How to specify the right glass for your new bi-folding doors, sliding doors or French doors
Glass is singularly the most technical aspect of window design. It’s also one of the areas where innovation has delivered some of the biggest gains.
This is because glass today uses a multitude of coatings to offer some very smart designs, which will allow architect to use it throughout entire buildings. The same technologies used to keep glass monoliths like The Shard cool in the summer are also available to us as homeowners but you need to know what you’re looking for.
Things to think about when choosing glass for bi-folding and sliding doors:
- The energy efficiency of glass isn’t a guarantee that it will keep you cool. The ‘Thermos effect’ doesn’t quite apply
- Window Energy Ratings (WERs) need to be treated with caution. They rely on three measurements to define performance: u-values (heat loss or transfer) solar gain (warmth from the sun) and heat lost through air penetration. Solar gain is the very thing you don’t want on a hot day
- Focus on u-values and g-values – the lower the figure the better. The g-value is a pure measure of heat transfer through the window. The u-value is how it performs as an insulator. If your windows stop heat escaping from your home, they’ll also prevent it from getting in
- If you intend to use a lot of glass in the South facing aspect of your property you need to consider solar control glazing, anti-sun and reflective glass. This allows you to use large areas of glass but will reduce the transfer of heat from the sun inside your home.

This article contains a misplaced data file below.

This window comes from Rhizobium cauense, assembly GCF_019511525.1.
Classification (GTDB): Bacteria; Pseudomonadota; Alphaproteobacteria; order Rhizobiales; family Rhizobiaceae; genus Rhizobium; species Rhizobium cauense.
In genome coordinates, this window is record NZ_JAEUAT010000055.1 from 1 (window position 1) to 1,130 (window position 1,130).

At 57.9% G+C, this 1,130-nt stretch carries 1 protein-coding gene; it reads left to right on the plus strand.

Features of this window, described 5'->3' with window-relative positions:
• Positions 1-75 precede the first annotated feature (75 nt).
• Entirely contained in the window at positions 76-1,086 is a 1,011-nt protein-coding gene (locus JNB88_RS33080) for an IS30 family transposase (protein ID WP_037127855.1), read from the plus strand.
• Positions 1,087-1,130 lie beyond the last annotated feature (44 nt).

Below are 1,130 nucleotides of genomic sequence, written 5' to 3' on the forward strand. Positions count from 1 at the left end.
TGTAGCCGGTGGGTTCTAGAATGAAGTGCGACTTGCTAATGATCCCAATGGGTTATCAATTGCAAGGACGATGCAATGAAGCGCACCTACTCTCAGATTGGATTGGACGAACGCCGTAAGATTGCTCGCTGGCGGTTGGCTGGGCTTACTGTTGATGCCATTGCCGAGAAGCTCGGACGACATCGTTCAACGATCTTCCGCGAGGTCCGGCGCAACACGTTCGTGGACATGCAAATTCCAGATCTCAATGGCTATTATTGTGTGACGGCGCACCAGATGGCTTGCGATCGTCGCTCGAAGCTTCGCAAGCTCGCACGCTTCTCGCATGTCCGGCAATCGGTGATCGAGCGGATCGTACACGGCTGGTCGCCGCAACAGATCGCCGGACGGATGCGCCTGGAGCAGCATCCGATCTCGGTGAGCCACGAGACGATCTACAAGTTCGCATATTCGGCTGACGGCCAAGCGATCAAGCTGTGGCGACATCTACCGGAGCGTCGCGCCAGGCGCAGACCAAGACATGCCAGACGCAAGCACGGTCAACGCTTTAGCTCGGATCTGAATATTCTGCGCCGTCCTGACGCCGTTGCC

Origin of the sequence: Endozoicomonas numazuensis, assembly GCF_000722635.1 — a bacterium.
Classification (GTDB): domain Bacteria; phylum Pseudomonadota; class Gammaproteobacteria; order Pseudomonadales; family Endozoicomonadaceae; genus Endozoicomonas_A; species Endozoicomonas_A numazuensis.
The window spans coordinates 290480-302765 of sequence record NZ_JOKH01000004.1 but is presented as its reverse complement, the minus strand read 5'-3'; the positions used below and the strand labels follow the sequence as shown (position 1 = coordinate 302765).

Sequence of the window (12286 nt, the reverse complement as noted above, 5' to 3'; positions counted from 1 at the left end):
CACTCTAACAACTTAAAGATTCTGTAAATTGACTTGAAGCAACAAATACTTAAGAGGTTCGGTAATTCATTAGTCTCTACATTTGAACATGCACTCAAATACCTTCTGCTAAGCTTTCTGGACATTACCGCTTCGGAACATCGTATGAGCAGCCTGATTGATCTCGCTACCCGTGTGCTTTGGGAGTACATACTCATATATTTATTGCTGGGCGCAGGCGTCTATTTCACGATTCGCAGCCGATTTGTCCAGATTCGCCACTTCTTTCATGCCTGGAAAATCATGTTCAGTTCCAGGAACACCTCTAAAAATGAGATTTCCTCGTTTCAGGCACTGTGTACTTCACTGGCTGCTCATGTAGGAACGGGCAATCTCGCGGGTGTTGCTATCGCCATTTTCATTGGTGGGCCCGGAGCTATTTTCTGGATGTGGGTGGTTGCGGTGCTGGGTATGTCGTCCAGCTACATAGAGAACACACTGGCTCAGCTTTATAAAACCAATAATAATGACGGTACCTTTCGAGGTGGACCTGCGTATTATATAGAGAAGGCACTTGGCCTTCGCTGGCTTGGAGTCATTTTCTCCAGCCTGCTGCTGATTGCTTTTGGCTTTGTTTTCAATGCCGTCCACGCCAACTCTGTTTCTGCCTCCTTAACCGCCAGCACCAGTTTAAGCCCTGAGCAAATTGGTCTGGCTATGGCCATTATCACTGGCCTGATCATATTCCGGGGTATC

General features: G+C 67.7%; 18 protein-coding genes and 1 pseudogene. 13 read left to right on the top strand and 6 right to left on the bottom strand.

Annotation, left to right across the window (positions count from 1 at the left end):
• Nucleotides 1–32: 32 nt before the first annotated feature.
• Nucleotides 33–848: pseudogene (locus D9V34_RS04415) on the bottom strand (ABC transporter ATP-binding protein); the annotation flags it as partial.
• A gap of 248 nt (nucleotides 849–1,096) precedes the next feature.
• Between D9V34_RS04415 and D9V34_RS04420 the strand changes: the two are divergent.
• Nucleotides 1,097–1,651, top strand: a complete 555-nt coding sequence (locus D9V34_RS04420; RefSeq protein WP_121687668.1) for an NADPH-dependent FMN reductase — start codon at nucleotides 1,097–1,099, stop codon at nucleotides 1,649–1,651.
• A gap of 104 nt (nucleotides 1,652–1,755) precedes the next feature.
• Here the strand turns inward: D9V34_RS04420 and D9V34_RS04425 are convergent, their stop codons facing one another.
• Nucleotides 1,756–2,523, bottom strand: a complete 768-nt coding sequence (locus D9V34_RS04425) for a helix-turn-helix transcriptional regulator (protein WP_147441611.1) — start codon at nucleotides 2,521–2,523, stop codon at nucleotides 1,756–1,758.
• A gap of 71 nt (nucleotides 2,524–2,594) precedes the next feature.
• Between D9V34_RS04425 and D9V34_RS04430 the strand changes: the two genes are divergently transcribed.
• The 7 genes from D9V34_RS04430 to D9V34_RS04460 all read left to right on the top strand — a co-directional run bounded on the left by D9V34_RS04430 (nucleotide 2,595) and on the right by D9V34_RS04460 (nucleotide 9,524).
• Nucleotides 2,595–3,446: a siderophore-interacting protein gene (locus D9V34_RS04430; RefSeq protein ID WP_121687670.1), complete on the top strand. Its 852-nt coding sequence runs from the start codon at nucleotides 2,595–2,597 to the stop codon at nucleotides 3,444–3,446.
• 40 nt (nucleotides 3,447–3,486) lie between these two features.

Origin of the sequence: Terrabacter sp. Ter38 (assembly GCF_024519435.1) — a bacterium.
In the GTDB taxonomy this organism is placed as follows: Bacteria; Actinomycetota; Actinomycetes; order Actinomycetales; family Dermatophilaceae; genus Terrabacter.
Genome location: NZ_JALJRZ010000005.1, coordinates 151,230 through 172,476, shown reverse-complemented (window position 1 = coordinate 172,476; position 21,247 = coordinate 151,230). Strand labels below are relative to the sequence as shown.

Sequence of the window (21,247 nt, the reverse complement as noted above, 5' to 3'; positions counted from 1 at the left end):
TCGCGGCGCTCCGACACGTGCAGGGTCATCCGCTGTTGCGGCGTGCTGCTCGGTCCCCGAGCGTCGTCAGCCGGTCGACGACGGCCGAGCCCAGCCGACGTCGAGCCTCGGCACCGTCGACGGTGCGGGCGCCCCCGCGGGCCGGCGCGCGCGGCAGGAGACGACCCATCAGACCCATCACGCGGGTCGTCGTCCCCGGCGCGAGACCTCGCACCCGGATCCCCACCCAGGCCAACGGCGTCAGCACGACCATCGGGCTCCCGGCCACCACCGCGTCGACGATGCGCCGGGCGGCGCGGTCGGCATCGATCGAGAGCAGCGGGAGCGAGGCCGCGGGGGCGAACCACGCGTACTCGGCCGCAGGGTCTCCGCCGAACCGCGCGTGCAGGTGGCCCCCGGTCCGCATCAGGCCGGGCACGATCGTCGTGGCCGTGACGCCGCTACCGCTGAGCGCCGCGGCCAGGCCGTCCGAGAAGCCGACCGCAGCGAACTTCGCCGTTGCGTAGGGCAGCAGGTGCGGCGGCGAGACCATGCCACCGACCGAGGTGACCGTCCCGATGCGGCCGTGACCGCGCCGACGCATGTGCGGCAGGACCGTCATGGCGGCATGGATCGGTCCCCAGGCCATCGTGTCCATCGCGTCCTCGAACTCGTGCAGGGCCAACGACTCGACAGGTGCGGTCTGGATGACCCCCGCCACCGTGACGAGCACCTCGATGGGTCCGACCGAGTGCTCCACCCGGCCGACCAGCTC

How Solar Control Glass keeps your home cool
Solar control glass, also referred to as anti-sun glass and reflective glass helps to keep your home cool on hot days by limiting the amount of heat it absorbs from the sun by using special coatings and interlayers which are applied to the glass but not noticeable to the eye.
High performance solar control glass does this by controlling three factors that influence how much heat your home or conservatory absorbs.
- Reflectance – how much radiation from the sun the surface of the glass reflects back into the atmosphere
- Direct transmittance – or how much of the suns radiation is transmitted directly through the glass
- Absorptance – how much heat is absorbed by the glass and indirectly radiates inside the building
All of the above contribute to the warming of the building or the ‘G’ value, cited in the Window Energy Ratings window performance measure.
A G-value of 1.0 represents full transmittance of all solar radiation while 0.0 represents a window with no solar energy transmittance. In practice though, most G-values will range between 0.2 and 0.7, with solar control glazing having a g-value as low as 0.18 – less than quarter of the G-value of standard glass.
The prospect of warmer summers will appeal to a lot of us but we need to think carefully about the design of our homes but also equally, the material choices we make. We offer an extensive range of aluminium bi-folding doors and glazed extensions . The uses of glass in our homes makes them lighter and brighter all year round.
But if our summers are going to get warmer, we need to adopt a responsible approach to the design of our homes but also use of glass within them.
There are solutions. Solar control and anti-sun glass gives us the flexibility to supply windows and doors; conservatories and French doors, as well as bi-folding and patio doors, while controlling the amount of heat our homes absorb from the sun.
Long term forecasts for hotter summers, make that small additional investment appear a prudent option when choosing new glazed extensions, windows, doors and aluminium bi-folds.
If you’re looking for help in planning your next home improvement, or simply want to talk about any of the points raised in this discussion, please don’t hesitate to contact me or a member of the team for more by calling 01264 359355 or emailing email firstname.lastname@example.org